I took some pictures at the park yesterday. These baby Canada Geese were just adorable foraging. Mom and Dad stayed nearby and made us all keep our distance. I wasn't nearly as close as this pic makes it appear.
"Look but don't touch. Got it?"
Feel free to click for a closer look. Don't forget to stop by Life With My 3 Boybarians to see what this Tuesday has to offer.
Today's critter of the day is the Eyed Click Beetle.
Ever heard of it? I hadn't. I was still unaware of its existence when one smacked into the side of my head as I was picking strawberries. Apparently, in true armadillo fashion ('dillos jump vertically when threatened), click beetles launch themselves into the air when frightened. This produces their characteristic clicking sound. It is an interesting defense.
I really like the big, fake eye look. It reminds me of some caterpillars.
They can get to be up to two inches long. This particular one wasn't quite that large.
Eyed Click Beetles are quite common throughout the southeast although I had never seen one before today. They have a rather striking appearance, so I think I would remember if I had seen one before.
It's Periodic Cicada time again. The ones emerging right now in Shakerag are Thirteen-Year Cicadas. The last time we had this particular brood was in 1998. Back then, I was living in Nashville. The cicadas were bordering on plague-levels. Working in a business that had the outside door opening and closing all day allowed us to have enough cicadas inside the store that my female co-worker and I had to remove bugs from each others backs several times a day. Another co-worker spent most of his time sweeping cicadas up off the floor and back outside. No, I won't soon forget Brood XIX Periodic Cicadas. These particular Thirteen-Year Cicadas are also known as The Great Southern Brood.
Perhaps they won't be that abundant here this year.
The females lay eggs in the bark of trees. The hatchlings bury themselves about a foot deep into the soil. Then they wait. Thirteen long years, they wait. Then when the soil reaches 64 degrees Fahrenheit, the Cicada nymph emerges from the ground.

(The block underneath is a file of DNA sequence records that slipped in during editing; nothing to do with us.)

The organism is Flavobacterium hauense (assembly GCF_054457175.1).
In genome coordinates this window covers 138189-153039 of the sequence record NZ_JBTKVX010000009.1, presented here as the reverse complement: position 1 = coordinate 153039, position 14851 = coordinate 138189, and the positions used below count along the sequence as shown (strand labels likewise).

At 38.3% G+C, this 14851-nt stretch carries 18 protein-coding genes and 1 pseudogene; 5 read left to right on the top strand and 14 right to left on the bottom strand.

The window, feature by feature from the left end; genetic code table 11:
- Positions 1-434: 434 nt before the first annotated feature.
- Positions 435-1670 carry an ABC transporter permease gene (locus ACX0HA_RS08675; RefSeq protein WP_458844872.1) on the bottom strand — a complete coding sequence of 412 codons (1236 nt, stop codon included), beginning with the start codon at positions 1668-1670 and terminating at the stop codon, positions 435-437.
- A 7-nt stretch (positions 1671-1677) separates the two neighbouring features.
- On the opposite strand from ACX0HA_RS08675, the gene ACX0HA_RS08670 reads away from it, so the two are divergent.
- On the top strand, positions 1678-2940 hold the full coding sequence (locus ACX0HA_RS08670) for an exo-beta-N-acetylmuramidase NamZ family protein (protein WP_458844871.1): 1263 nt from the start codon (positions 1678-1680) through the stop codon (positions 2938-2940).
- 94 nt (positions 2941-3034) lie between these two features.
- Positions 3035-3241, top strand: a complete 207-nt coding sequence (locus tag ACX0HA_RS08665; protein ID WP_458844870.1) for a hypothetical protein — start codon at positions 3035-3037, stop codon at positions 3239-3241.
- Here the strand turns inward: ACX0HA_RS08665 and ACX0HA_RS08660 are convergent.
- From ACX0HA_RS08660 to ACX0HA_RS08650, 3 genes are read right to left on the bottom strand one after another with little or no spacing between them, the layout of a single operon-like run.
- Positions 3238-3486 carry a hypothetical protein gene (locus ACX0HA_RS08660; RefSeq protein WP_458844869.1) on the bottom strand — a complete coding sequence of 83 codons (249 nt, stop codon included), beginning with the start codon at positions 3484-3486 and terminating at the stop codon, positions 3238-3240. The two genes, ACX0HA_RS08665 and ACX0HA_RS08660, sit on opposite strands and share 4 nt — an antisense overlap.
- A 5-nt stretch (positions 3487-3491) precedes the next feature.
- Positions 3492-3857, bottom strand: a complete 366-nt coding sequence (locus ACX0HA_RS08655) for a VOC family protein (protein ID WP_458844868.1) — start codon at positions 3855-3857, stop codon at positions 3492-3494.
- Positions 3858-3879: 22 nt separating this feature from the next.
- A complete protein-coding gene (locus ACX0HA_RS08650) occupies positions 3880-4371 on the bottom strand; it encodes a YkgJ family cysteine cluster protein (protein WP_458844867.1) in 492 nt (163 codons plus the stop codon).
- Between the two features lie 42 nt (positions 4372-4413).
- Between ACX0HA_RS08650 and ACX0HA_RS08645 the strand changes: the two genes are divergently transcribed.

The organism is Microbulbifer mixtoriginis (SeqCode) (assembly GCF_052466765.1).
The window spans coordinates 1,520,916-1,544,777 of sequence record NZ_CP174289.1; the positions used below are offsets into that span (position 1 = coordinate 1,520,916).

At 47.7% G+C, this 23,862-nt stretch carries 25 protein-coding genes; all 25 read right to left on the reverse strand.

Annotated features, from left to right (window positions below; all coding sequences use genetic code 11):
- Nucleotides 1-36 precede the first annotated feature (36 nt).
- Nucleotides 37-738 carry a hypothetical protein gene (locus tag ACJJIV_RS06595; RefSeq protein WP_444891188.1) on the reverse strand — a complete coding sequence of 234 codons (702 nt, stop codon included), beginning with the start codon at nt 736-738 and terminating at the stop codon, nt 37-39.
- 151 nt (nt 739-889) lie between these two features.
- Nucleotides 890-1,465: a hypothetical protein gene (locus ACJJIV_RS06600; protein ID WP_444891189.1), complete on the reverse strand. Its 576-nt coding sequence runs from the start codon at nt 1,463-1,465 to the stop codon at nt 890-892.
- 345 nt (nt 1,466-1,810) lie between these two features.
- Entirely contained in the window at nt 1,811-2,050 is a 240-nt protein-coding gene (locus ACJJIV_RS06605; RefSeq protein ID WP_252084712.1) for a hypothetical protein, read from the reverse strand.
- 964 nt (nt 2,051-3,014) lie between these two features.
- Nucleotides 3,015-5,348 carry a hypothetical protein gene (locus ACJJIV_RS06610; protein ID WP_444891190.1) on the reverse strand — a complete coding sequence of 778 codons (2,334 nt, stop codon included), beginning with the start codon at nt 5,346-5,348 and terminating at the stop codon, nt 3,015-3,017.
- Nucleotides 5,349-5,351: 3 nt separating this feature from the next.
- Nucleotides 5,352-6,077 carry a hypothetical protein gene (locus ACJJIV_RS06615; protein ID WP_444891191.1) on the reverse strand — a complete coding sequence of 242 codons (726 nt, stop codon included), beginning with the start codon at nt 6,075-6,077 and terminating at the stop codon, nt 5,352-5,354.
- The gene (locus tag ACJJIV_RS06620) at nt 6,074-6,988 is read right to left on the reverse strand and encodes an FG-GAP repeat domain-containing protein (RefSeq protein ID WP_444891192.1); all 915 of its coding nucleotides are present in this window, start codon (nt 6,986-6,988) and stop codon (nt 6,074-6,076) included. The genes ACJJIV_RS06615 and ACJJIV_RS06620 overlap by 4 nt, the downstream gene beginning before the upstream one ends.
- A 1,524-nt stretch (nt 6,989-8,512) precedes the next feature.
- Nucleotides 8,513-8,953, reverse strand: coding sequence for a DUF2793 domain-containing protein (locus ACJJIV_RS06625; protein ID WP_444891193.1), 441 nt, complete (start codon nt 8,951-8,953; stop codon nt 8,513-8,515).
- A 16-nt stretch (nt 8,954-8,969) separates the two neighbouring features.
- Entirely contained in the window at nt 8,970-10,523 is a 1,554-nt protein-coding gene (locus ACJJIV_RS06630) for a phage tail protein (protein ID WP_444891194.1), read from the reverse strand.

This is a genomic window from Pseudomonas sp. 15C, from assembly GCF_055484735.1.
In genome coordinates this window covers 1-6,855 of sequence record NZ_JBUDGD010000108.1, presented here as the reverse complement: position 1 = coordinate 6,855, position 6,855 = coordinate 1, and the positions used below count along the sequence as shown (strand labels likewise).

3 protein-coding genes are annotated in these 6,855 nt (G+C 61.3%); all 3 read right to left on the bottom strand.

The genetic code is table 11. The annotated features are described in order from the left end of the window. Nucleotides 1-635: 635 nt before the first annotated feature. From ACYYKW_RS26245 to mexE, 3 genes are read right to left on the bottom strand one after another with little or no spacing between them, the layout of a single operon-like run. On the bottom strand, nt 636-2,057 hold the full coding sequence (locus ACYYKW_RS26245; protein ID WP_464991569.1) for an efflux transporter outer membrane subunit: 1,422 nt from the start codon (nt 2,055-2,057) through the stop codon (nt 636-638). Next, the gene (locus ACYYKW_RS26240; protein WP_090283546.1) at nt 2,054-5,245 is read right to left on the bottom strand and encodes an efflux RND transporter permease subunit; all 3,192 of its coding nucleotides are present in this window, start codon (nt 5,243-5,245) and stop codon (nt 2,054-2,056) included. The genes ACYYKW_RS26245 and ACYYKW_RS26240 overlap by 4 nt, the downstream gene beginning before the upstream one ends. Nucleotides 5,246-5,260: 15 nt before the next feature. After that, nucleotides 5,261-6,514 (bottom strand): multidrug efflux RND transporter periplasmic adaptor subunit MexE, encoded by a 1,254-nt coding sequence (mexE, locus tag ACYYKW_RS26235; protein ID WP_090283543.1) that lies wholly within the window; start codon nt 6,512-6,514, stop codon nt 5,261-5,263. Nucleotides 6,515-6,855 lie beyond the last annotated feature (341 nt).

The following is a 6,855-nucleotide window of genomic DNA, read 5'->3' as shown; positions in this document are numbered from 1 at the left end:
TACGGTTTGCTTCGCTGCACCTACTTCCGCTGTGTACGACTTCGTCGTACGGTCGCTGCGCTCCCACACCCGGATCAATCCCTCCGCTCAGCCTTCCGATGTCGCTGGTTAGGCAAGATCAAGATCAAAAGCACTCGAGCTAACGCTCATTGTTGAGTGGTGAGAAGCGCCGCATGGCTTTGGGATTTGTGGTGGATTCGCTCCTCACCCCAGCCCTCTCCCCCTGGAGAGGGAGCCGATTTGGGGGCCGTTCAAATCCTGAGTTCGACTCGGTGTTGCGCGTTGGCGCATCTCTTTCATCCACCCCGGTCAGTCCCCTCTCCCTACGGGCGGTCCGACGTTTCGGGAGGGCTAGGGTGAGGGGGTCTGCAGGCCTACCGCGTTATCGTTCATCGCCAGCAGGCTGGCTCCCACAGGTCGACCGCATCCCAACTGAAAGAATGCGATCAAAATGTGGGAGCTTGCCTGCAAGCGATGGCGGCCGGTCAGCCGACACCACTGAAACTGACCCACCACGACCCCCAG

This is what the holes look like.
Above is a cicada nymph before its molt into adulthood.
Above is a cicada in the process of transforming from nymph to adult. I think this individual has a deformity of his wings. I'll see if he is still there tomorrow. Pale yellow is their color when they first emerge. They darken during the first hour of adulthood.
Adult cicadas dry out and their exoskeletons harden over the first week of adult life.
Here is an adult. The red eyes are striking.
Here are some more adults:
Cicadas are very tasty to birds, reptiles, and other animals. Their only defense is sheer numbers. They do not bite or sting.
As soon as their exoskeletons harden, the race is on to mate. Their above-ground lives are only about six weeks.
He's a mere shell of his former self. Oh wait, this just his molted skin.
Before long the "singing" of cicadas attempting to find a mate will begin. This is the same song the annual cicadas will be singing in the late summer. Guess you have to be a cicada to find it appealing. I just think of it as summer noise.
As always, you can click on any of the photos for a closer look.
Over the last couple of weeks, we have been having some unusual guests. While I had seen a Rose-Breasted Grosbeak once or twice before, we have had about 25 at a time! On more than one occasion, I counted a dozen males, not counting all the females. It has been quite remarkable.
But now they are gone. I knew they were probably a feeding flock passing through on the way to their breeding grounds up north, but I had hoped that a pair or two might stay. They were here for a couple of weeks of fun and about fifty pounds of sunflower seed. Unfortunately, they are jumpy birds and I never got the shot of them I was hoping for. But that's the way it goes with photographing wild birds.